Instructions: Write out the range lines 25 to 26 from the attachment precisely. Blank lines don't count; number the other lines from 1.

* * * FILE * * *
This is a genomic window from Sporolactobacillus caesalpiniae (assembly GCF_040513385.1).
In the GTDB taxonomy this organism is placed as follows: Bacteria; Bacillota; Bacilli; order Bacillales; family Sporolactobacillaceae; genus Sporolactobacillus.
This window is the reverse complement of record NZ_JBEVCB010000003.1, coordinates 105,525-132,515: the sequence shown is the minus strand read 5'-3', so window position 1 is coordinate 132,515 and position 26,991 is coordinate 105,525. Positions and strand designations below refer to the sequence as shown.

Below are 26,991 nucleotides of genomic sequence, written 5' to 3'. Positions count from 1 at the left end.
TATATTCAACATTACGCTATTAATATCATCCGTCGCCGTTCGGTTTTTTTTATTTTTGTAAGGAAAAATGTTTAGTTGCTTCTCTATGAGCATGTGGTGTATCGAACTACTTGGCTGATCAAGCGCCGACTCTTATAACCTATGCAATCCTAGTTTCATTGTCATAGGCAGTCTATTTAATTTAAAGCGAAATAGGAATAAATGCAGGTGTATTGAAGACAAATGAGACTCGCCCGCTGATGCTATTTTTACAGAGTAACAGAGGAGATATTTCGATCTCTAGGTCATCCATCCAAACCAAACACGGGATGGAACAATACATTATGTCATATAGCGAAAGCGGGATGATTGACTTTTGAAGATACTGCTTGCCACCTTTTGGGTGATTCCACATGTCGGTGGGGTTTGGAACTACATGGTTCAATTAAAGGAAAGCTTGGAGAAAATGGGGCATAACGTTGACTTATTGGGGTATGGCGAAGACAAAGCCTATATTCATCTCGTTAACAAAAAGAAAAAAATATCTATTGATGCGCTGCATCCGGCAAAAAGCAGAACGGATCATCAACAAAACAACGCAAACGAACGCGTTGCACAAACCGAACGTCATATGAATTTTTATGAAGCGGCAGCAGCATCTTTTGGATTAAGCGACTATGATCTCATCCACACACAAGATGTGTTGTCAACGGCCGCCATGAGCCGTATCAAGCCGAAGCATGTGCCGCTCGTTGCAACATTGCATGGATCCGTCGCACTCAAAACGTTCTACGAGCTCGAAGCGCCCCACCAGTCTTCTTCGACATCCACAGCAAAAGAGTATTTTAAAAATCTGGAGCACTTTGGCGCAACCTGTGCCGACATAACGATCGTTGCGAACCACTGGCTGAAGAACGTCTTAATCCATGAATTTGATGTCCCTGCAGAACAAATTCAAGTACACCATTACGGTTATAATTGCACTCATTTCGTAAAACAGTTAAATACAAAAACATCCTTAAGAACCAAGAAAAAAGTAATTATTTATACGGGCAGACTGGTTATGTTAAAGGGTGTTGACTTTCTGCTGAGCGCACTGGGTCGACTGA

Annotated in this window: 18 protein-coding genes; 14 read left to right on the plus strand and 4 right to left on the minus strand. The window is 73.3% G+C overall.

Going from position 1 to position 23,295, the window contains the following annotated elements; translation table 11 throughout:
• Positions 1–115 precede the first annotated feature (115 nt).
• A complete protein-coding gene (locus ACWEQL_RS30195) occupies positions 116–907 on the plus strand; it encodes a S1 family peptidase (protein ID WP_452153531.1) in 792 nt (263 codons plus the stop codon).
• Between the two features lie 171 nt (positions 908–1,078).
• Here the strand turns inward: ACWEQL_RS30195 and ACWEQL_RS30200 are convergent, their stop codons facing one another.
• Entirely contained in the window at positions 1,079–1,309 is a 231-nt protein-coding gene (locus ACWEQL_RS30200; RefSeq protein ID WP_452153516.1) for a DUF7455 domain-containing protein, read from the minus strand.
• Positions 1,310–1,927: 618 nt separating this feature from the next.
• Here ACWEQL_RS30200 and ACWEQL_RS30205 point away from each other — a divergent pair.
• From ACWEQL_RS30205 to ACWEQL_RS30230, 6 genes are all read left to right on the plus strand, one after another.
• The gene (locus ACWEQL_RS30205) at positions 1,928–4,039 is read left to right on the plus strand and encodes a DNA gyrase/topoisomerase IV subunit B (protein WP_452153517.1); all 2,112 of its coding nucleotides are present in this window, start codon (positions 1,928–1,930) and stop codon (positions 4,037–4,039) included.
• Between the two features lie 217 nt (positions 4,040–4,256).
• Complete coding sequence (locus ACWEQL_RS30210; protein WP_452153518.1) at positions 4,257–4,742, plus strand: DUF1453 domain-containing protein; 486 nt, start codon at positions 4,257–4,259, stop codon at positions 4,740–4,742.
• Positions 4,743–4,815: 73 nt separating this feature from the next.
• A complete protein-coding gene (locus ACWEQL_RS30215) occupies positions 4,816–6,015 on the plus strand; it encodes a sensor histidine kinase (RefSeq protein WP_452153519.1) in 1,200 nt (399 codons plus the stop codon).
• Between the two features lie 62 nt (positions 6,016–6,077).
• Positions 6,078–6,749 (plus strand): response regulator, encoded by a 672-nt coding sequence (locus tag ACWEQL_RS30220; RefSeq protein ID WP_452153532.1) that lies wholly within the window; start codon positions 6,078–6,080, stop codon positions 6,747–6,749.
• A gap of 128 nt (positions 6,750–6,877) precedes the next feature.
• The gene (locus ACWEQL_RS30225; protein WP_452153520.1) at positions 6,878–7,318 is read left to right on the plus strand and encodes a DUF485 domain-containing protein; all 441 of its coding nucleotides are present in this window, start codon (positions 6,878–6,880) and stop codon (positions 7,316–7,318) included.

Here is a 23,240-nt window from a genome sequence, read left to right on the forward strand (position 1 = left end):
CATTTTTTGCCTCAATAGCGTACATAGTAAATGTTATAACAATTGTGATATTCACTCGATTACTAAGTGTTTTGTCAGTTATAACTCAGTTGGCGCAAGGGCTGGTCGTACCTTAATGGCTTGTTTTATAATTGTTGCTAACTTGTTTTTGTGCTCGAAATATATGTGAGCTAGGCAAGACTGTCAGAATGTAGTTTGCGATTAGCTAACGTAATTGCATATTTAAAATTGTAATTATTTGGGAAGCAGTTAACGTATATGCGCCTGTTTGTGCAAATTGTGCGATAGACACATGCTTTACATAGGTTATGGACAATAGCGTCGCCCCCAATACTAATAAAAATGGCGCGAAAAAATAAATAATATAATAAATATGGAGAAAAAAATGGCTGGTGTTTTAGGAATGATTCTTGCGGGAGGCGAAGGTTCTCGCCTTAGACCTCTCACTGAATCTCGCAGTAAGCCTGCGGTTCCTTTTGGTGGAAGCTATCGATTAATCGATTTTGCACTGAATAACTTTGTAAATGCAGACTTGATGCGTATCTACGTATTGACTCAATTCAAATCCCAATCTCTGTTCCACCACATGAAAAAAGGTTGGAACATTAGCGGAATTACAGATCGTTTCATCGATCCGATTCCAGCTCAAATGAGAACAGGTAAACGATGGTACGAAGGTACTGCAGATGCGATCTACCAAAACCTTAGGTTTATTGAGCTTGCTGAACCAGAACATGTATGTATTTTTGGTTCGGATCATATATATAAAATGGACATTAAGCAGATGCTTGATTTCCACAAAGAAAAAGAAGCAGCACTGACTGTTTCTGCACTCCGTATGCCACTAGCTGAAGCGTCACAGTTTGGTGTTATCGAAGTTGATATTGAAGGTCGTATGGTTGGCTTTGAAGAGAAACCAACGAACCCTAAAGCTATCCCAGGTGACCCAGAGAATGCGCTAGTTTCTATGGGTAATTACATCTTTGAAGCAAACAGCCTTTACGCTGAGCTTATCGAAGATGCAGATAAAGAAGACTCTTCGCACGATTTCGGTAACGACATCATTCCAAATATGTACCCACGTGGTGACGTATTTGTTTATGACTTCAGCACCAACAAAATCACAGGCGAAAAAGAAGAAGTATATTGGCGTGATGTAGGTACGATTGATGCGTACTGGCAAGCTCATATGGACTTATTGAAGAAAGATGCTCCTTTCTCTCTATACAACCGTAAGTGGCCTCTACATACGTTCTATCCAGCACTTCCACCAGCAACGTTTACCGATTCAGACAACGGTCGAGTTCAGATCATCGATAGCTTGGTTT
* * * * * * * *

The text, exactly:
Here is a 23,240-nt window from a genome sequence, read left to right on the forward strand (position 1 = left end):
CATTTTTTGCCTCAATAGCGTACATAGTAAATGTTATAACAATTGTGATATTCACTCGATTACTAAGTGTTTTGTCAGTTATAACTCAGTTGGCGCAAGGGCTGGTCGTACCTTAATGGCTTGTTTTATAATTGTTGCTAACTTGTTTTTGTGCTCGAAATATATGTGAGCTAGGCAAGACTGTCAGAATGTAGTTTGCGATTAGCTAACGTAATTGCATATTTAAAATTGTAATTATTTGGGAAGCAGTTAACGTATATGCGCCTGTTTGTGCAAATTGTGCGATAGACACATGCTTTACATAGGTTATGGACAATAGCGTCGCCCCCAATACTAATAAAAATGGCGCGAAAAAATAAATAATATAATAAATATGGAGAAAAAAATGGCTGGTGTTTTAGGAATGATTCTTGCGGGAGGCGAAGGTTCTCGCCTTAGACCTCTCACTGAATCTCGCAGTAAGCCTGCGGTTCCTTTTGGTGGAAGCTATCGATTAATCGATTTTGCACTGAATAACTTTGTAAATGCAGACTTGATGCGTATCTACGTATTGACTCAATTCAAATCCCAATCTCTGTTCCACCACATGAAAAAAGGTTGGAACATTAGCGGAATTACAGATCGTTTCATCGATCCGATTCCAGCTCAAATGAGAACAGGTAAACGATGGTACGAAGGTACTGCAGATGCGATCTACCAAAACCTTAGGTTTATTGAGCTTGCTGAACCAGAACATGTATGTATTTTTGGTTCGGATCATATATATAAAATGGACATTAAGCAGATGCTTGATTTCCACAAAGAAAAAGAAGCAGCACTGACTGTTTCTGCACTCCGTATGCCACTAGCTGAAGCGTCACAGTTTGGTGTTATCGAAGTTGATATTGAAGGTCGTATGGTTGGCTTTGAAGAGAAACCAACGAACCCTAAAGCTATCCCAGGTGACCCAGAGAATGCGCTAGTTTCTATGGGTAATTACATCTTTGAAGCAAACAGCCTTTACGCTGAGCTTATCGAAGATGCAGATAAAGAAGACTCTTCGCACGATTTCGGTAACGACATCATTCCAAATATGTACCCACGTGGTGACGTATTTGTTTATGACTTCAGCACCAACAAAATCACAGGCGAAAAAGAAGAAGTATATTGGCGTGATGTAGGTACGATTGATGCGTACTGGCAAGCTCATATGGACTTATTGAAGAAAGATGCTCCTTTCTCTCTATACAACCGTAAGTGGCCTCTACATACGTTCTATCCAGCACTTCCACCAGCAACGTTTACCGATTCAGACAACGGTCGAGTTCAGATCATCGATAGCTTGGTTT